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    1. Thanks Philippa! I know that paralysis when reviews are expected. When I was still new online quite a few writers sent me their books with review requests, and I felt horribly obligated and put out because they weren’t what I would normally read. I tried to see only the good in them, and based those reviews on that, but I never want to have to do that sort of thing again.

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  20. I used to review everything I read and was always very honest. Now that I know how much work goes into writing a book and how badly it hurts to receive a bad review, I’m taking a very different approach to reviews. If I don’t like a book, I don’t review. I no longer accept unsolicited review requests on my blog. If I accept a book for review and end up not liking it, I’m in the uncomfortable position of either thrashing the book publicly in an honest review, lying about the book, or telling the author in a private email that I hated their book too much to review. Maybe I’m a coward, but I don’t want to do any of those things. Like you said, there are plenty of people out there willing to post a takedown. I don’t have to be one of them.

    Thanks for this wonderful article!

    Liked by 1 person

  21. This is really good advice about a subject that I have pondered often: reviewing. I usually do what I did when a student asked me for a recommendation I couldn’t give. I was honest and said I couldn’t do it. And you need to have a thick skin if you put your own stuff out there for review – easy for me because years of critiques of my scientific papers was a great growth factor for that skin. Scientists are not gentle! Most of my reviewers have been kind and helpful, a nice change for me.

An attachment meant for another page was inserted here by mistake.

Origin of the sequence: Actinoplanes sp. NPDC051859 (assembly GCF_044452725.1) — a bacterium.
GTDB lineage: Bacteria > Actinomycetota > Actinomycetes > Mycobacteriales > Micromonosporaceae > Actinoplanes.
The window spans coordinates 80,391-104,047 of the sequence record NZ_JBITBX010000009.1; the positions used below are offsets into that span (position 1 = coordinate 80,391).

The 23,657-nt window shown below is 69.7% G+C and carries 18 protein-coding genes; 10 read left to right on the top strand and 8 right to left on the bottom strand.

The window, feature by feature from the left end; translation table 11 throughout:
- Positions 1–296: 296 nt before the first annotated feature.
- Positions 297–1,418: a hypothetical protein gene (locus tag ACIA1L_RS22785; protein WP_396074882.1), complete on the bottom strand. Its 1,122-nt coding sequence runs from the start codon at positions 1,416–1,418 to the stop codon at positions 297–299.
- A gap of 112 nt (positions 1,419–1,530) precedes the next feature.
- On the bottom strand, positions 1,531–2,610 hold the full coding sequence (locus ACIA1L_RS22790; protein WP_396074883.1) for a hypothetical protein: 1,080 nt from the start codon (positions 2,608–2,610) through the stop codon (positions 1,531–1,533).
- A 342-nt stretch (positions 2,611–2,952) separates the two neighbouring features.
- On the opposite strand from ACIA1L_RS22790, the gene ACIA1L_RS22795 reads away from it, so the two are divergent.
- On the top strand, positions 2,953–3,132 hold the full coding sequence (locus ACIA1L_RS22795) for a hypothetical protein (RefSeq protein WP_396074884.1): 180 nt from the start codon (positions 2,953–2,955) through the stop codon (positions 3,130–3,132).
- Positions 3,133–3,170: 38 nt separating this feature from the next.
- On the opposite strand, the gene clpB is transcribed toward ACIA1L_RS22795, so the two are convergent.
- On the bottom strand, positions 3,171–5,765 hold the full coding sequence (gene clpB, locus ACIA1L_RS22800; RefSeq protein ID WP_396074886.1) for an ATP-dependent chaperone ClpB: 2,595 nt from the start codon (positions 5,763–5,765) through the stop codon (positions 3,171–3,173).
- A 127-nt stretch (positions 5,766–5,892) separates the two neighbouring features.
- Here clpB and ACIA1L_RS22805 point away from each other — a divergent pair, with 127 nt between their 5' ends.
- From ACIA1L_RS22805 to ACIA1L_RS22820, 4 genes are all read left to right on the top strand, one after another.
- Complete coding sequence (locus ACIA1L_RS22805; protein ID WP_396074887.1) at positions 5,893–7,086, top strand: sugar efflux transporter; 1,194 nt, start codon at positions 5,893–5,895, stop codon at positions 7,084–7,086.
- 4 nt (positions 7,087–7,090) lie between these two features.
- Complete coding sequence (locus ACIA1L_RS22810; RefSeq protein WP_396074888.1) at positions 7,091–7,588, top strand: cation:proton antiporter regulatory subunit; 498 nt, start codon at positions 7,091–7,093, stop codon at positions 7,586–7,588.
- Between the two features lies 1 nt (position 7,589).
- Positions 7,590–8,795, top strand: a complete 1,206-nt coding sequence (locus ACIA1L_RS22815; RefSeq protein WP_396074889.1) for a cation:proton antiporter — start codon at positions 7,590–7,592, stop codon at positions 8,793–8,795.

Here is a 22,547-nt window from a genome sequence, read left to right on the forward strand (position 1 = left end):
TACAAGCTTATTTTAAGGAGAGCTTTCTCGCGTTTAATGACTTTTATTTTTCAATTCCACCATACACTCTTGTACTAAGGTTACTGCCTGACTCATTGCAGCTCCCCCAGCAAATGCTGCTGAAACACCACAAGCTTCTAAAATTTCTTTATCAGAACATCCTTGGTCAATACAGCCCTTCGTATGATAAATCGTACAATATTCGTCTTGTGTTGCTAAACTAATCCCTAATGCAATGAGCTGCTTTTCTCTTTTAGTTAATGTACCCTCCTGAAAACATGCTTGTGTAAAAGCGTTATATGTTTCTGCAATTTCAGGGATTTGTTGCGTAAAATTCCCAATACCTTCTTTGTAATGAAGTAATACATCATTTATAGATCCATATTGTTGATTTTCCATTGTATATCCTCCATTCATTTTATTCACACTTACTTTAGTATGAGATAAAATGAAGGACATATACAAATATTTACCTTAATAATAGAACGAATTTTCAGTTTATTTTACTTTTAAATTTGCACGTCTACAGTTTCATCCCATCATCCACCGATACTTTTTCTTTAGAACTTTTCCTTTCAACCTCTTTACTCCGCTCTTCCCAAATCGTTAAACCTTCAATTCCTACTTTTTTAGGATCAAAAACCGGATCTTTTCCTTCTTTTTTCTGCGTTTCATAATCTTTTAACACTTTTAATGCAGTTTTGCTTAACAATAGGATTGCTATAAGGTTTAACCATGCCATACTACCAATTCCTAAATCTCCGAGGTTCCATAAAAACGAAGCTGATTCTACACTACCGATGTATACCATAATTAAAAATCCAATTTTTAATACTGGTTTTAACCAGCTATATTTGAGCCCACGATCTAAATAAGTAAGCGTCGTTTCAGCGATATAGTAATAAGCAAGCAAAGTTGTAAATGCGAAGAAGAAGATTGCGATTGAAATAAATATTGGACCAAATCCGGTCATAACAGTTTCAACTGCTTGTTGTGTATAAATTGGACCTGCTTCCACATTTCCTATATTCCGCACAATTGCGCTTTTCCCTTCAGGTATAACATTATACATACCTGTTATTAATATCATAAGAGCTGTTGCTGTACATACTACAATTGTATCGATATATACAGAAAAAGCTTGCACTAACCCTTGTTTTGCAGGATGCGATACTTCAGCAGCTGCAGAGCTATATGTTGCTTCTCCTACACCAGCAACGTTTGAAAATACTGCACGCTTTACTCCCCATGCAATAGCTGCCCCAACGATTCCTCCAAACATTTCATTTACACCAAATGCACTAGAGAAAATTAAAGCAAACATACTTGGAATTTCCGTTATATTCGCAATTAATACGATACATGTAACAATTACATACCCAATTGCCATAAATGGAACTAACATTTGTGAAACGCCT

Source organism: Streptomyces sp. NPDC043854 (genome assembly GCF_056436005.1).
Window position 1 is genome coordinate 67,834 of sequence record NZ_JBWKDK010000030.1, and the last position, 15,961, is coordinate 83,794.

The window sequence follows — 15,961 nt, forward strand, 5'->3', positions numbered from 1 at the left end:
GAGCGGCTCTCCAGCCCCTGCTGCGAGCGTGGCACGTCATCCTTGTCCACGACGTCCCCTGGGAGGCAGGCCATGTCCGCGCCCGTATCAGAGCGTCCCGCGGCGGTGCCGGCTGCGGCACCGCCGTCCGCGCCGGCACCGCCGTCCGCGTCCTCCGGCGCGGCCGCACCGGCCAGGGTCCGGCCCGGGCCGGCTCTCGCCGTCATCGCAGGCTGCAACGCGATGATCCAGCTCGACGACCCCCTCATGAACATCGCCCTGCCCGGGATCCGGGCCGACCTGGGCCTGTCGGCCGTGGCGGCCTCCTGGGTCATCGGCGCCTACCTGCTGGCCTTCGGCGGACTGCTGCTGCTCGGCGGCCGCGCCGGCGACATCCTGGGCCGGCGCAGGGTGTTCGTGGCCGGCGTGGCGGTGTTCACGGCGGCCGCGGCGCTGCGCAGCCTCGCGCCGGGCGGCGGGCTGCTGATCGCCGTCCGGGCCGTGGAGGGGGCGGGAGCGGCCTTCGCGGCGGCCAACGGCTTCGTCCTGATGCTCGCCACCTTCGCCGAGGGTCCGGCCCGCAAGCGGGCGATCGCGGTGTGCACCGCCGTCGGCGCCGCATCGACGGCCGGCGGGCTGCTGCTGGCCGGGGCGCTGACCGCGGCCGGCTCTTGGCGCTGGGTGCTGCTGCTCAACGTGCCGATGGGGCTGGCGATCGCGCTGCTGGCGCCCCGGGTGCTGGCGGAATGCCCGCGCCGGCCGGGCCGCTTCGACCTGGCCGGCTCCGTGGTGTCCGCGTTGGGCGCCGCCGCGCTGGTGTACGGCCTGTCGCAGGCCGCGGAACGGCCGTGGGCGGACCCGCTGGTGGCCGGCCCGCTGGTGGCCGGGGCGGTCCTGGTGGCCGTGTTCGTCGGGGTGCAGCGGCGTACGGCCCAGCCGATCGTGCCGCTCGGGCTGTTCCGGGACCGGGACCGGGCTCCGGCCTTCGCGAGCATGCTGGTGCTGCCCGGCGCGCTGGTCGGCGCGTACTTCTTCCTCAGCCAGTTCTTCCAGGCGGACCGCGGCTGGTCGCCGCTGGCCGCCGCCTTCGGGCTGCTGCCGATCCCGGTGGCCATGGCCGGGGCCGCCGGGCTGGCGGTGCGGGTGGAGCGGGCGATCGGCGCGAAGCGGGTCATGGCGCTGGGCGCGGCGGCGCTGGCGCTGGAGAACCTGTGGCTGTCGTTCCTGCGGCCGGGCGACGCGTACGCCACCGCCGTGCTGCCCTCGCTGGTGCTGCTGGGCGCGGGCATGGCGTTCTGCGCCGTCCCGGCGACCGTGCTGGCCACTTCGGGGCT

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    1. You really do need to have a thick skin! I’ve found that most reviewers are actually very kind. I’m the same as you – I refuse to read anything I haven’t chosen myself, so that if I don’t like it I don’t have to publicly say so.

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  22. So many perfect comments to a spot on post, Jo. I too, as a writer and a humanist, don’t write a review if I didn’t like or found too many errors in a book. I try to be honest with the ones I do write. One thing I do if I see talent in the writing is offer a private critique, but only if the writer wants one. I’ve found that most good writers look for any positive advice concerning their writing and learn from it. I know I do.

    There are plenty of people out there that will write a poor review, even if they don’t finish the book.

    Liked by 1 person

  23. Great post. As an indy writer, I try to stay away from giving negative reviews, for all the reasons you mentioned.

    On the other hand, I like to post reviews for indy books I’ve really loved as a way to support my fellow indys.